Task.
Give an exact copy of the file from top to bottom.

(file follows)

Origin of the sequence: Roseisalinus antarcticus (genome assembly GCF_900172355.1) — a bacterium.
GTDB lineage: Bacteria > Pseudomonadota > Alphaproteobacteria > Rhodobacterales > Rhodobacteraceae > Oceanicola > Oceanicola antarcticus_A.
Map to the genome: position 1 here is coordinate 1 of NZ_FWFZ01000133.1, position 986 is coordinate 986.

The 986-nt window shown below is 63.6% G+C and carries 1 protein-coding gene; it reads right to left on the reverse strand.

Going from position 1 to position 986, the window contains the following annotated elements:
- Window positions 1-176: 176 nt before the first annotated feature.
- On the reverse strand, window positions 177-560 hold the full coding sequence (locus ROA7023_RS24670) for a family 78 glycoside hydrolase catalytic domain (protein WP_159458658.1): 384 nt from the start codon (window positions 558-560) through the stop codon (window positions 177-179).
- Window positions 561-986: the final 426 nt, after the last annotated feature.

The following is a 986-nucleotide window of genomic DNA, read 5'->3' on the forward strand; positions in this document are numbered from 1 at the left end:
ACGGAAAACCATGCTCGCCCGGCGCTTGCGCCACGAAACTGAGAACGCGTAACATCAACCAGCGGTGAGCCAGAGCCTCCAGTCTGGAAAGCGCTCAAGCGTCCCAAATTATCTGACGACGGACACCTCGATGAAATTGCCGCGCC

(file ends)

Origin of the sequence: Roseisalinus antarcticus (genome assembly GCF_900172355.1) — a bacterium.
GTDB lineage: Bacteria > Pseudomonadota > Alphaproteobacteria > Rhodobacterales > Rhodobacteraceae > Oceanicola > Oceanicola antarcticus_A.
Map to the genome: position 1 here is coordinate 1 of NZ_FWFZ01000133.1, position 986 is coordinate 986.

The 986-nt window shown below is 63.6% G+C and carries 1 protein-coding gene; it reads right to left on the reverse strand.

Going from position 1 to position 986, the window contains the following annotated elements:
- Window positions 1-176: 176 nt before the first annotated feature.
- On the reverse strand, window positions 177-560 hold the full coding sequence (locus ROA7023_RS24670) for a family 78 glycoside hydrolase catalytic domain (protein WP_159458658.1): 384 nt from the start codon (window positions 558-560) through the stop codon (window positions 177-179).
- Window positions 561-986: the final 426 nt, after the last annotated feature.

The following is a 986-nucleotide window of genomic DNA, read 5'->3' on the forward strand; positions in this document are numbered from 1 at the left end:
ACGGAAAACCATGCTCGCCCGGCGCTTGCGCCACGAAACTGAGAACGCGTAACATCAACCAGCGGTGAGCCAGAGCCTCCAGTCTGGAAAGCGCTCAAGCGTCCCAAATTATCTGACGACGGACACCTCGATGAAATTGCCGCGCC